THE HOLOGRAPHIC ORGANIZATION: RIDING THE WAVES OF COMPLEXITY
 
Jackson, P.R., Manchester School of Management, UMIST, United Kingdom and Yeow, P., Chuo University, Japan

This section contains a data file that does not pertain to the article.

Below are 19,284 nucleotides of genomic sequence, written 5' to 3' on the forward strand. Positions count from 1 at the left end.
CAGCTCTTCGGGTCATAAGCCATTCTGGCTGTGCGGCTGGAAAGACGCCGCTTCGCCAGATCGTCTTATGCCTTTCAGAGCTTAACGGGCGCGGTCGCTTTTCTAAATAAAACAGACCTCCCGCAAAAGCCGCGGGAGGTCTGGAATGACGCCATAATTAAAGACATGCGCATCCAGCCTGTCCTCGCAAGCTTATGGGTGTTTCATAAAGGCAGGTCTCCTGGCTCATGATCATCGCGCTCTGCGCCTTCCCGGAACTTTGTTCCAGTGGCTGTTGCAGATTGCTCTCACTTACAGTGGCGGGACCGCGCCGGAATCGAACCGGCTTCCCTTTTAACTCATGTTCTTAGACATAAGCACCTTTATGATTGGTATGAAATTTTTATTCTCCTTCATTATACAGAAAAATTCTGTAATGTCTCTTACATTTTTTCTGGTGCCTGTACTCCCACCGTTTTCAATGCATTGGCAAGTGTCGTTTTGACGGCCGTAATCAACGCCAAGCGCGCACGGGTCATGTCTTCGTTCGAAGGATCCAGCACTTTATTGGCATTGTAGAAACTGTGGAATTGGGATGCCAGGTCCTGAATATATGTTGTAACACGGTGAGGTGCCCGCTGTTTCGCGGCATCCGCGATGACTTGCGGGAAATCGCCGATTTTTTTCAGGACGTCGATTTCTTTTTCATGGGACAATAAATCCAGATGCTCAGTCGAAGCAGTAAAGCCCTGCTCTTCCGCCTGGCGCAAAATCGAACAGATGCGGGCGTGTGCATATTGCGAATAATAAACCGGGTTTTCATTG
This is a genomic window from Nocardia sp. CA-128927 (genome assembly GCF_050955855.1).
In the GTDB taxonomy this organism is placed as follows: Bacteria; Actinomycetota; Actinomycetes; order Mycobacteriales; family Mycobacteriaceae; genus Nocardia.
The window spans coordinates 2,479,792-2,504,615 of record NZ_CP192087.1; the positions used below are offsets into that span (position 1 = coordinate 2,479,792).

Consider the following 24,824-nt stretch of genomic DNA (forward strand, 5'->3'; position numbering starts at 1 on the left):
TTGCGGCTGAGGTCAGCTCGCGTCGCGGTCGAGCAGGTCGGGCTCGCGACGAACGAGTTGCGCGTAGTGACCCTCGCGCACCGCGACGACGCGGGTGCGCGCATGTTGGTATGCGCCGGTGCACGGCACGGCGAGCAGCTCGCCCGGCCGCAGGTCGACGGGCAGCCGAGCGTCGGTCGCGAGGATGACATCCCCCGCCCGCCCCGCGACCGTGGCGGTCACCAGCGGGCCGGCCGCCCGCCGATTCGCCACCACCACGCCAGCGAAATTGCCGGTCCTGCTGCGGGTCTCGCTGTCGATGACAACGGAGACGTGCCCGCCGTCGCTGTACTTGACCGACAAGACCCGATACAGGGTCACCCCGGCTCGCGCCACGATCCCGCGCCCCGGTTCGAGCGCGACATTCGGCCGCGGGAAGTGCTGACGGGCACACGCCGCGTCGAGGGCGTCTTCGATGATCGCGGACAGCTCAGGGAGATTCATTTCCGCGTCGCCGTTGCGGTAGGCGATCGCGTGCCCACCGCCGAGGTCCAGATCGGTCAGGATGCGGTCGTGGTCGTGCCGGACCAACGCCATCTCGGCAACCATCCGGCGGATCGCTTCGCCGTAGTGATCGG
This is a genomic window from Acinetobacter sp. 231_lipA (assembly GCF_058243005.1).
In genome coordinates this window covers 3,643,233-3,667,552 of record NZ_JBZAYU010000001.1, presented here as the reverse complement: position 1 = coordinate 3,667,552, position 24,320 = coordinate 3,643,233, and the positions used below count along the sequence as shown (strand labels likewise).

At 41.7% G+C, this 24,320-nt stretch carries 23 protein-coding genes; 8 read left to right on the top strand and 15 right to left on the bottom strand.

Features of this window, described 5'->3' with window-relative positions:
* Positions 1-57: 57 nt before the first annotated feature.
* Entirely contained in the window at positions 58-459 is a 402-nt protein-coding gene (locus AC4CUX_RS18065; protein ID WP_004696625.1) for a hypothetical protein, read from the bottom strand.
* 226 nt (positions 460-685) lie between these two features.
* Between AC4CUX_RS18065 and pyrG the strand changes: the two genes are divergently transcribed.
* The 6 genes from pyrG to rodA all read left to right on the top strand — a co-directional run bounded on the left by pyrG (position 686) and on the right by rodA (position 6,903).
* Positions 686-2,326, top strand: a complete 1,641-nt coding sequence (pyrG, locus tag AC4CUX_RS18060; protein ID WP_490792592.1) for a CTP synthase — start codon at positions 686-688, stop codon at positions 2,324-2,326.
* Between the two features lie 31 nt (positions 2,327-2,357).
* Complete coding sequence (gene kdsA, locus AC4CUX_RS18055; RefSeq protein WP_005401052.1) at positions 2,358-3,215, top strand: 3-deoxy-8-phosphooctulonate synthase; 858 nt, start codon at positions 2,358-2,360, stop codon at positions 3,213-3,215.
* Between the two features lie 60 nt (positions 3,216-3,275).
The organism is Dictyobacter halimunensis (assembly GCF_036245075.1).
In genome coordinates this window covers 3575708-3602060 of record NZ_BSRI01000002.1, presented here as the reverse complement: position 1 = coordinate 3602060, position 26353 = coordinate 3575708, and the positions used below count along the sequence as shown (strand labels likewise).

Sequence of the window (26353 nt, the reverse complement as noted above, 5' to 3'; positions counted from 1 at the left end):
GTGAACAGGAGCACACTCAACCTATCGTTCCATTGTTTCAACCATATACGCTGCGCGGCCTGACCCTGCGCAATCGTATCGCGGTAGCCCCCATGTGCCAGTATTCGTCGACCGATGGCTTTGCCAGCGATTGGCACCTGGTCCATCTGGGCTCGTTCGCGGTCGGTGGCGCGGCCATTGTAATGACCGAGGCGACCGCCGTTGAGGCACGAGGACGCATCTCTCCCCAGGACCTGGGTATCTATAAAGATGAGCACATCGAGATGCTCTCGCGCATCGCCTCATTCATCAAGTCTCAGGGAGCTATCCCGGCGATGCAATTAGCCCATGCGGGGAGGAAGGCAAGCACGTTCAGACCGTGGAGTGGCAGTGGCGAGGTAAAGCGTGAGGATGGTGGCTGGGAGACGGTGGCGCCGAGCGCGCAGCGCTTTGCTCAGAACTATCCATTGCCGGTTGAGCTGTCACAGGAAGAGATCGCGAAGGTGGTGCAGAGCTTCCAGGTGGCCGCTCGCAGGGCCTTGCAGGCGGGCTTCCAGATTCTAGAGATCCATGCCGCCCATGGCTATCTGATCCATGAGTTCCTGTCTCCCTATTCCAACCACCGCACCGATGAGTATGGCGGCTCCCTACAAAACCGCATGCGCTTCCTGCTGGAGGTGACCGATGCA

Rapid changes in information and communications technology mean that internal and external organisational boundaries are becoming increasingly permeable. Outsourcing and complex inter-company alliances make it much less obvious where organisational boundaries are. Internally too, boundaries are becoming unclear as organisations change from a function- based to a process-based structure. These changes have profound consequences for how employees define their individual identity, and for how companies define and promote their organisational identity. We explore the metaphor of the hologram as showing what kinds of organisations are needed to deal with these twin demands. The hologram uses laser light, and in a holographic image each part can be used to re-create the whole picture. The individual parts of the holographic image are not redundant: the picture recreated from one small part of a holographic image contains less detail than that from the whole image and from a different point of view. We use findings from several projects to describe four characteristics of the holographic organisation: (1) their holistic nature based on a shared vision and set of core values; (2)individuals within holographic organisations are empowered, active agent; (3)the structure of holographic organisations is that of a loosely coupled network which is richly connected; (4)holographic organisations are characterised by collective, distributed intelligence. We relate the metaphor to recent developments in complexity science, and in particular to the idea that organisations should operate 'at the edge of chaos'.